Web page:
SH: I looked at [The Dybbuk] through female desire. I was thinking about how Leah really is transgressive in that she goes to the cemetery before her wedding, and asks this lover, or this soulmate or however one sees him, to come to her wedding. And he comes, and then she chooses to be with him, even despite the exorcism. So in a way there’s a lot of resistance to social order, or to the rules, from her. And I found that really exciting, and thinking about what would be a contemporary voice around that type of resistance. So, resisting boundaries in Act 1, it was thinking about desire in the sense of transgression or in the sense of the full capacity of the female body. To inhabit things like the dead or the ugly or the uncontainable. And to embrace that, instead of clean that away, or control that, or disappear that. But to just let it all have space.
NH: Female bodies and female desire, it’s still so powerful to have that kind of rawness, grotesqueness, abject-ness played out through a female body. Rather than culturally played onto a female body. Like the body speaking back.
SH: The most exciting moment of Act 2 was when all the women in the choir bring in the water: an intergenerational bearing-witness to the ritual, women watching women. A young naked body with older bodies. It became about aging bodies as well, and rites of passage that we encounter as women.
NH: The choir walking past the audience, down the aisles and you can see and smell the steam coming from that hot water: this is a very sensory experience of ritual and culture.
SH: I really like what you say about queer time and Yiddish. 4 4 I began this interview with Samara by talking about my upcoming doctoral research, which looks at queer Yiddishkeit in Australia, and using theories of queer temporalities as a useful lens to consider the non-linear and multi-spatial time of queer Yiddish identity and culture-making in contemporary and historic contexts. See also the 2016 Zohar Weiman-Kelman interview with In geveb discussing Yiddish and queerness in terms of choice. Just as queerness can, the Yiddish language can be considered as non-reproducing (in terms of native secular speakers), but it is also now learnt primarily as a chosen language: a chosen mameloshn, or mother-tongue. Coming back to time, Act 1 really slows things down. And in Act 2 we’re in this real time. That’s potentially anxiety-inducing for the audience. The show is very much stretching time, and delaying time. There are not binary lines between alive or dead; there is fluidity around how we are in the world.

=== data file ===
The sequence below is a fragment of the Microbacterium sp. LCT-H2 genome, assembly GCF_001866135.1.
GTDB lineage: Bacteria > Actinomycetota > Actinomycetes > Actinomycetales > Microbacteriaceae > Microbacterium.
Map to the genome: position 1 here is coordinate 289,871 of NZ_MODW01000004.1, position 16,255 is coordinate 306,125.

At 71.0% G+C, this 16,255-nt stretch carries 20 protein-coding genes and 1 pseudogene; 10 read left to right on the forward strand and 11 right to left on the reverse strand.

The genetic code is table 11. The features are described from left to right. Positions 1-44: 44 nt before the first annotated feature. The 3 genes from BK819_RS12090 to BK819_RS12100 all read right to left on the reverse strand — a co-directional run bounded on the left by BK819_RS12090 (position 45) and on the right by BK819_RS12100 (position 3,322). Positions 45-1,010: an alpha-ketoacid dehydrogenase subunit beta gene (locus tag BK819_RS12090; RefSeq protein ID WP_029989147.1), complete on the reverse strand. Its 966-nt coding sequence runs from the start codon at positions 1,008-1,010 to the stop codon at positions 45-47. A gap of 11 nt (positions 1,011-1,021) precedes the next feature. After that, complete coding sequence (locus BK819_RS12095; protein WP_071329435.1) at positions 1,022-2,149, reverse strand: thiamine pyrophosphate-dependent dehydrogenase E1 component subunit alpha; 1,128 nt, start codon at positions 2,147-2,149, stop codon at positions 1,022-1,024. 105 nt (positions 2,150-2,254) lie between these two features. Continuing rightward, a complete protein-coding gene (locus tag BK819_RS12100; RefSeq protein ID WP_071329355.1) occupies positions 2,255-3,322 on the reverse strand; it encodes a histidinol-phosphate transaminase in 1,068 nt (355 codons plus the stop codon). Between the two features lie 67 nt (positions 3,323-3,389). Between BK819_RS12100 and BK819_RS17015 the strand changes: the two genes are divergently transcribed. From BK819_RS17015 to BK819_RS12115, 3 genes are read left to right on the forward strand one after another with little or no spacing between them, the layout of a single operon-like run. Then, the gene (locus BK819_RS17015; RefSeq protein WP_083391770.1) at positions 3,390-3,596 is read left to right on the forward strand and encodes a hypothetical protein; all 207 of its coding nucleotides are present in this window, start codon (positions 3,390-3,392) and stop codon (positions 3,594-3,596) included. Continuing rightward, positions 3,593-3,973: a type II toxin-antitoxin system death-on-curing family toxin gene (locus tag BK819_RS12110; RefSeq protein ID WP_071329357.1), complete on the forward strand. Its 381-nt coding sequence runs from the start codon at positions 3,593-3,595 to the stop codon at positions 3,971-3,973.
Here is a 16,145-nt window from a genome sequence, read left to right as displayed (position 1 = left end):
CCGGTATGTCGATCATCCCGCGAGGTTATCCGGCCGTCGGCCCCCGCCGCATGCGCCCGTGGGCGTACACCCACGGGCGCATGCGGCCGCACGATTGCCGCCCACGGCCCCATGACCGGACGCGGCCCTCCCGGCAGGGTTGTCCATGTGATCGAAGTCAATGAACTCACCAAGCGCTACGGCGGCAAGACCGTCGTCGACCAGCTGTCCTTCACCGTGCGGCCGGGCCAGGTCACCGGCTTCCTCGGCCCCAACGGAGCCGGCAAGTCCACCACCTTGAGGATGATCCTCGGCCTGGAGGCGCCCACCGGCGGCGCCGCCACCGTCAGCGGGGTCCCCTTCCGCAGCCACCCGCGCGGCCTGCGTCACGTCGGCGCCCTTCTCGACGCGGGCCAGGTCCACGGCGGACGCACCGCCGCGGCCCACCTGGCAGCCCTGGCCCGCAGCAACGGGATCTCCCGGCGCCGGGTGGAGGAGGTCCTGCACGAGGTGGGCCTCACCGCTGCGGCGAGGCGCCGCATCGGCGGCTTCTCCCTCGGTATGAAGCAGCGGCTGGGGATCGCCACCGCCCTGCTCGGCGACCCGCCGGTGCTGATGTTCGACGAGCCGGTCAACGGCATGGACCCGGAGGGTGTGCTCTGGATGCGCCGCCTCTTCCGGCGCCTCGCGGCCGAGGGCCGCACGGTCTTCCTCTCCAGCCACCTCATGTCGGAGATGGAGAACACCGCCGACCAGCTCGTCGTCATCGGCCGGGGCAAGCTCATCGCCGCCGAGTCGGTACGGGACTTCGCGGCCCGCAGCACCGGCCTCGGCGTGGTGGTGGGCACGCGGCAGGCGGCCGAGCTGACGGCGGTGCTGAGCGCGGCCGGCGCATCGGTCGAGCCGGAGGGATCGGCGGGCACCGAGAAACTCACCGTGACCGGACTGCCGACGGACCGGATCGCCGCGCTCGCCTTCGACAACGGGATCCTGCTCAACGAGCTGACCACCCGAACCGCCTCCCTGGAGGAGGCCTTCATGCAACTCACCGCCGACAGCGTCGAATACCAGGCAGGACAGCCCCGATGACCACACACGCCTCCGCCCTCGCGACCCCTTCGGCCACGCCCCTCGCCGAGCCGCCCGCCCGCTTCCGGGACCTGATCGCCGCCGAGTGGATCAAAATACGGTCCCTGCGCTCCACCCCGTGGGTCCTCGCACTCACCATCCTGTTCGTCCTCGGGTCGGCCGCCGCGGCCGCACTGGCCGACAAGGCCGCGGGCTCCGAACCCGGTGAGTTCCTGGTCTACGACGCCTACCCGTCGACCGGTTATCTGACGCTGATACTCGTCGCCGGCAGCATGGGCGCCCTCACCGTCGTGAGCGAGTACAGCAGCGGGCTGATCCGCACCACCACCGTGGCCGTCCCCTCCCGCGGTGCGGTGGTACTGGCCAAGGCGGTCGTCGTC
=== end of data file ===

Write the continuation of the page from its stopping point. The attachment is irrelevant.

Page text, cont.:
NH: Yes, it plays with non-linear time, different ways of doing time and time existing, and that in relation to culture and bodies and place.
SH: It felt important that there’s everyday time, and ritual time, and that you watch the transition. So even in Act 2, cleaning the body is just something very basic: it’s of this world. But then, you say a prayer and dunk yourself three times, and suddenly you’re in a different time, you’re in a ritual time, you’re in something else. And the same with the opening of the show. That the choir can be chatting, and talking about bagels and smoked salmon, and what they’re going to make for Sunday lunch. But then we start singing “Dona Dona,” and we move into a different time. We’re in a performance time… how thinly lined those two times are.
NH: Time changing and the atmosphere shifting in the theater was really amplified by the audience sitting in the round. Every now and then my focus would drift from the performance itself to looking at the faces of the other audience members across from me and how they’re reacting to the performance. Which is really interesting. Feeling like we were all, performers and audience members, in this together. It created interesting openings-up of thought, but also created boundaries to that as well. Particularly with the transparent but solid curtain hung around the stage space. It was interesting to watch the choir breaking through that, a boundary that we can see is there, but that we can see through as well.